2+ Year Member
Jul 20, 2018
hi, hoping people can help. this is really basic, but seems potentially confusing. and glossed over in all but most detailed textbook

part 1:

the further away an electron from the nucleus, the more energy it has.......

BUT.... the equation for energy of an electron has "radii squared" in the denominator.... therefore, as partial derivative, energy should go down

FURTHER, at infinite distance, the energy of the election is zero.

i don't understand this.. doesn't make sense to me......... i understand it's only a partial derivative. so bigger atoms have more charge and therefore the electrons have more energy.

but the basic concept seems backwards to me.. or at least poor explained. and i know it's something that bothered me in the past.

part 2 (various questions):

is there negative and positive energy values? i.e. attractive vs. repulsive force? or it is just an absolute number?

does the electron have energy or potential energy? or is that the same thing?......... is a barrell of oil have energy or potential energy? same with a giant boulder hanging off a large cliff?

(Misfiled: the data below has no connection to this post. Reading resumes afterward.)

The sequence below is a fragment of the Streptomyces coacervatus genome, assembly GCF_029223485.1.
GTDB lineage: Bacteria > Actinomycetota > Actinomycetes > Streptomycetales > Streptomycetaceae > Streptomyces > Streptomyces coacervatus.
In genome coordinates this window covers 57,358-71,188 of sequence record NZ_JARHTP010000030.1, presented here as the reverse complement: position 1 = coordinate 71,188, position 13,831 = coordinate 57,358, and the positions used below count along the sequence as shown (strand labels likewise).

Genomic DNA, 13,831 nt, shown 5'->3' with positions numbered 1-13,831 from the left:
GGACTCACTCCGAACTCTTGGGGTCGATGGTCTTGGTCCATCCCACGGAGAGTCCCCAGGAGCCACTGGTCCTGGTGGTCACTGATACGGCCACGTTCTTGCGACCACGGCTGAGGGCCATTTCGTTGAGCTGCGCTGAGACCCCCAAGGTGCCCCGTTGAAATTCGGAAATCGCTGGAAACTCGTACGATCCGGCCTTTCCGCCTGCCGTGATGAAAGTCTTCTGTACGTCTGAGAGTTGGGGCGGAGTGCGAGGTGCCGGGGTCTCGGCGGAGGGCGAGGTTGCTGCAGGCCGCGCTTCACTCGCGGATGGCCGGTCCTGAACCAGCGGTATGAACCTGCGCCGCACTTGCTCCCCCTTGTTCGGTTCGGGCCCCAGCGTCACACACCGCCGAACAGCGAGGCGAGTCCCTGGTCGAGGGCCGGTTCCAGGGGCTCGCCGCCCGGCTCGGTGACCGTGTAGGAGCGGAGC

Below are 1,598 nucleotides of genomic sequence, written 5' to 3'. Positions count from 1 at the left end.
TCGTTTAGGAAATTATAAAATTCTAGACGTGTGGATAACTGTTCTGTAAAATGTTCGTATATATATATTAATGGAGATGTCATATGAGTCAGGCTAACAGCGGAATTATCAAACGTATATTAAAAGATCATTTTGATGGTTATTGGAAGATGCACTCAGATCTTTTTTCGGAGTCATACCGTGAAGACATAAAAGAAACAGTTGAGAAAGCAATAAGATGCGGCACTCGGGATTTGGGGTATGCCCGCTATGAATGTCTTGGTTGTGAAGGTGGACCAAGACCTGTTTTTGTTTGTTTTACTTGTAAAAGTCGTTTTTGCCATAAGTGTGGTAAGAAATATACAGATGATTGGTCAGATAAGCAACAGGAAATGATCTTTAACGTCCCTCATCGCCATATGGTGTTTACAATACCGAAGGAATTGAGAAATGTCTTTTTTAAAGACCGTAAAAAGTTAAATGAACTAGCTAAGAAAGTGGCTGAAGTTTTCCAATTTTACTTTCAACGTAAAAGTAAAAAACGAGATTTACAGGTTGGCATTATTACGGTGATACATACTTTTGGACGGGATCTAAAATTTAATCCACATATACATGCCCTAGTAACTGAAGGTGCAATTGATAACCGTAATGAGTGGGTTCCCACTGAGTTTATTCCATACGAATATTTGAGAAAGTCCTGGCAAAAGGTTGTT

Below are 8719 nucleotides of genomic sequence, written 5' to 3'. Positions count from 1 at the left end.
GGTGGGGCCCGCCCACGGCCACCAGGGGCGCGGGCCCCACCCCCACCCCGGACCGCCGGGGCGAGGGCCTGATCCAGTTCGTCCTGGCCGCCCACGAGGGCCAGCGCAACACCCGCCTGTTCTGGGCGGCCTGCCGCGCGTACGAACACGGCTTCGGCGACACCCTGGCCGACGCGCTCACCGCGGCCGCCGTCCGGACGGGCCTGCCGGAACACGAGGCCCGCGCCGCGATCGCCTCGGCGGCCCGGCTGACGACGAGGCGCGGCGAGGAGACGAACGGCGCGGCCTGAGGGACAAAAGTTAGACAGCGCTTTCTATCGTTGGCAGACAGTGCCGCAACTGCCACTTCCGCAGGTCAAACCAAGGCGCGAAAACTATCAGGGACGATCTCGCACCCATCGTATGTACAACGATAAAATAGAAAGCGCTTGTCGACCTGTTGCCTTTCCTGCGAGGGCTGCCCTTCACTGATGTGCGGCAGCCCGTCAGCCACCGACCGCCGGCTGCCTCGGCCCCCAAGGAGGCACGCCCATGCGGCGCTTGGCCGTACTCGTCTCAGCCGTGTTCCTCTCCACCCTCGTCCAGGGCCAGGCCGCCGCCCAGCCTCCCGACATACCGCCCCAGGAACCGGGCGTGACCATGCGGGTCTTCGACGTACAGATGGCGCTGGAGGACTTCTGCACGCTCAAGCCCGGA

lastly, what is the nature of the electron's energy (potential) energy? it's movement. it's attraction to protons.

thx in advance :) ........ i might need a 1200 page chemistry textbook vs. the various study guides i have handy
Aug 12, 2019
  1. Pre-Medical
I was a Chem/Biochem major and can answer some of your questions!

For part 1, which equation are you referring to for energy of electron? In general, you need to put in energy to move an electron "farther" from the nucleus (ionization energy).

The total energy of an electron is relative, and we arbitrarily assign "0 energy" to be when the electron has enough energy to escape the atom. The electron has negative energy because it consumes energy to have the electron escape and reach "0 energy."

For part 2, an object's total energy (or just "energy") is the sum of kinetic energy and potential energy. Potential energy is only one component of energy (includes gravitational potential, chemical potential, electrical potential), and an electron in an atom has both kinetic and potential energy. For both the barrel of oil and boulder example, assuming that both are macroscopically stationary, you can say that they have potential energy (whether chemical or gravitational) but no macroscopic kinetic energy. Technically, things with non-zero temperature have kinetic energy on a microscopic level (atoms vibrating). If something has any form of energy (whether potential, kinetic, or both), it is said to have energy.

For your last question, you can think of things this way: if it's not kinetic energy, it's probably a type of potential energy. (light/electromagnetic radiation is an exception).
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